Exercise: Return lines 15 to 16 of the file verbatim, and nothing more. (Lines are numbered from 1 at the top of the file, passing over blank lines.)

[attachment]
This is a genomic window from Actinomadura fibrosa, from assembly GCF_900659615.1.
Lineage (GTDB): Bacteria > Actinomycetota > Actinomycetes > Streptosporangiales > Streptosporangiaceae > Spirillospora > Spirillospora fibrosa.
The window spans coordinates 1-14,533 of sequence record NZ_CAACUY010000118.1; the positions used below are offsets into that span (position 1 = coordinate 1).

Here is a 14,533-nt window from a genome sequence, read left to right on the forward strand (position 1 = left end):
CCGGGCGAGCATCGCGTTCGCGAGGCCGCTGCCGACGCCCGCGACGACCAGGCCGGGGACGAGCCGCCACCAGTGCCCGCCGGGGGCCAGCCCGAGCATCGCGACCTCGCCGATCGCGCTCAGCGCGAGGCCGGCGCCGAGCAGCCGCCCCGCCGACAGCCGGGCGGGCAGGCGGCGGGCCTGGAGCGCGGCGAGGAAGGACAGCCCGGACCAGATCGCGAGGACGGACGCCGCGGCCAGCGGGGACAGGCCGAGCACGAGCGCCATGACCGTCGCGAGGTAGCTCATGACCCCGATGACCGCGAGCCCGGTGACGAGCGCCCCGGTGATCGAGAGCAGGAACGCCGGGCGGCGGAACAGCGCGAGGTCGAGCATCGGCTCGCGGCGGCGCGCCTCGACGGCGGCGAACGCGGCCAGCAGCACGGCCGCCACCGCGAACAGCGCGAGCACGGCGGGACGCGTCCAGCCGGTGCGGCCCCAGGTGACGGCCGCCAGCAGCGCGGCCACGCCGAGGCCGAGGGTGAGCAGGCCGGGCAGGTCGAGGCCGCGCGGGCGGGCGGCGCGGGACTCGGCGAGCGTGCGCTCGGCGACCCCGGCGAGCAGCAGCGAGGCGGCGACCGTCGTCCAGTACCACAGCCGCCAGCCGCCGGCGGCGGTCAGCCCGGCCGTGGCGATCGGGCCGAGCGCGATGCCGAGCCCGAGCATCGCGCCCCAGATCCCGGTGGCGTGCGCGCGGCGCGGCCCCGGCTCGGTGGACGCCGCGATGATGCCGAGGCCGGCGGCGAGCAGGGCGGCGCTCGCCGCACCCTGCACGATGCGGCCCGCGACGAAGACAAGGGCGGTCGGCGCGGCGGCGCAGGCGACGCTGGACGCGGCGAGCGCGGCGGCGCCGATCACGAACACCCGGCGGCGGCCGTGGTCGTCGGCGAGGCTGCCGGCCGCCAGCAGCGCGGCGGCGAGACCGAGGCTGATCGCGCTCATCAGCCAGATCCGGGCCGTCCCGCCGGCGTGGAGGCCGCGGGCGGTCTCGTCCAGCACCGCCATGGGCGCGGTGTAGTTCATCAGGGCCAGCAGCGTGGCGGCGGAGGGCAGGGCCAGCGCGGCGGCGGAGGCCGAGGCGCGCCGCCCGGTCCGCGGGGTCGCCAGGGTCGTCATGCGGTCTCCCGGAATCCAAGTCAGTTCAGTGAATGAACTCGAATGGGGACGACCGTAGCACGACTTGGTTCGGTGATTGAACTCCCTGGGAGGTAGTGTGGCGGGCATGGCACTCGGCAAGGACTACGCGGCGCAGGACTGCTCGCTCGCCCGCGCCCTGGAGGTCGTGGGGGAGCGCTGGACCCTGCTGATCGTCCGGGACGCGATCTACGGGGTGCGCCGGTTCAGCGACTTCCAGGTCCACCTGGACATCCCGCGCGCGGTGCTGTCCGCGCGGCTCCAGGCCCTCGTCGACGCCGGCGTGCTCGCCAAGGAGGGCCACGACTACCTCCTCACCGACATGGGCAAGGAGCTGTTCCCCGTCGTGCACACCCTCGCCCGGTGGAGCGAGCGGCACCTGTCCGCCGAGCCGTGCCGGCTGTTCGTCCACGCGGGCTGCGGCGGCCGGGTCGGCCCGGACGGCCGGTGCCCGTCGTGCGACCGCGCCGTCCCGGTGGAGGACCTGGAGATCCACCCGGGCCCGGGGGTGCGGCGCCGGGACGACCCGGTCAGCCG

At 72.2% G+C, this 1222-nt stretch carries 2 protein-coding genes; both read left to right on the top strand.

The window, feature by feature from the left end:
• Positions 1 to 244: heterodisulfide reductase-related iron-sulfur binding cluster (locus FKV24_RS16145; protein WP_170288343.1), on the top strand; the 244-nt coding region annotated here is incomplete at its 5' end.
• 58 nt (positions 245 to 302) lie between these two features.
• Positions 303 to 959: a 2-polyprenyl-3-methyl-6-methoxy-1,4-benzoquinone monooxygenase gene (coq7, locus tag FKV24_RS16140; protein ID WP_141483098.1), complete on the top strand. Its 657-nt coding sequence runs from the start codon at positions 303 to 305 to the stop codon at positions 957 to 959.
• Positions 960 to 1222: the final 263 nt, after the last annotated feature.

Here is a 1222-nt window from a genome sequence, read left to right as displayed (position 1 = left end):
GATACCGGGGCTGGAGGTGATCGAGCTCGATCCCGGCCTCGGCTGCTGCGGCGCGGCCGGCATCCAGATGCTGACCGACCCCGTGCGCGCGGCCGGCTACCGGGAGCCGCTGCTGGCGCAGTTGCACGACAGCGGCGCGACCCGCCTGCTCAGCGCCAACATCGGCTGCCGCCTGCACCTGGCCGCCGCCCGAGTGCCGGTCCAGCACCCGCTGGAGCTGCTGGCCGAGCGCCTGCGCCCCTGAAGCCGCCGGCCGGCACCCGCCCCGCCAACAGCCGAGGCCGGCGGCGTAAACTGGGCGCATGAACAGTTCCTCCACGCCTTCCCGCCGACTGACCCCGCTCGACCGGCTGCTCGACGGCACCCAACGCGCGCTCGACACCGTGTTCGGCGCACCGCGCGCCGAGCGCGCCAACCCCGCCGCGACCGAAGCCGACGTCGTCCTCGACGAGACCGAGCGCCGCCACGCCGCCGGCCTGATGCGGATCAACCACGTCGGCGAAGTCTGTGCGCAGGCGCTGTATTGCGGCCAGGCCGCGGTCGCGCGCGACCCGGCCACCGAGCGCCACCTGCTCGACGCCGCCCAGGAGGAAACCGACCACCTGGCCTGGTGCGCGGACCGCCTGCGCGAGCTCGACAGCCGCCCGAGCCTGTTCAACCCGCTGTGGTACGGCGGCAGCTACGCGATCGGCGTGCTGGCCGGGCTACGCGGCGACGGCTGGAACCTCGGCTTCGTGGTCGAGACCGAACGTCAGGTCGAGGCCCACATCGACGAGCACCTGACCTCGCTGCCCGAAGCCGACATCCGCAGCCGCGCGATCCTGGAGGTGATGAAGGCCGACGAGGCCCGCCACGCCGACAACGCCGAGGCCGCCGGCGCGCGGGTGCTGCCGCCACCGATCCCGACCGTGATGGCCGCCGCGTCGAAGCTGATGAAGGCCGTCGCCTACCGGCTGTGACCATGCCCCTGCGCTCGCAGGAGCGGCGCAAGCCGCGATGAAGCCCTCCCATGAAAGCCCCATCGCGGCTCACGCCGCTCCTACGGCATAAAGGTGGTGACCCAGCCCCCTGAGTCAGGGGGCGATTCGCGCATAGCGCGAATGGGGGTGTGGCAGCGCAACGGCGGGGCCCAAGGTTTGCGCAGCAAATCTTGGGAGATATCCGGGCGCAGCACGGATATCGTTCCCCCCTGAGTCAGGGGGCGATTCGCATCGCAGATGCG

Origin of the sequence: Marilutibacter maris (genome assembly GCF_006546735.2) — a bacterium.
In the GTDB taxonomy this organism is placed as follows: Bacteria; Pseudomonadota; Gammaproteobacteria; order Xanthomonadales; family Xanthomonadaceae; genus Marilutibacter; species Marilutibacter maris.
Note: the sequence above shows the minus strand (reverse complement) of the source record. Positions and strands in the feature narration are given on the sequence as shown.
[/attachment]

In the GTDB taxonomy this organism is placed as follows: Bacteria; Pseudomonadota; Gammaproteobacteria; order Xanthomonadales; family Xanthomonadaceae; genus Marilutibacter; species Marilutibacter maris.
Note: the sequence above shows the minus strand (reverse complement) of the source record. Positions and strands in the feature narration are given on the sequence as shown.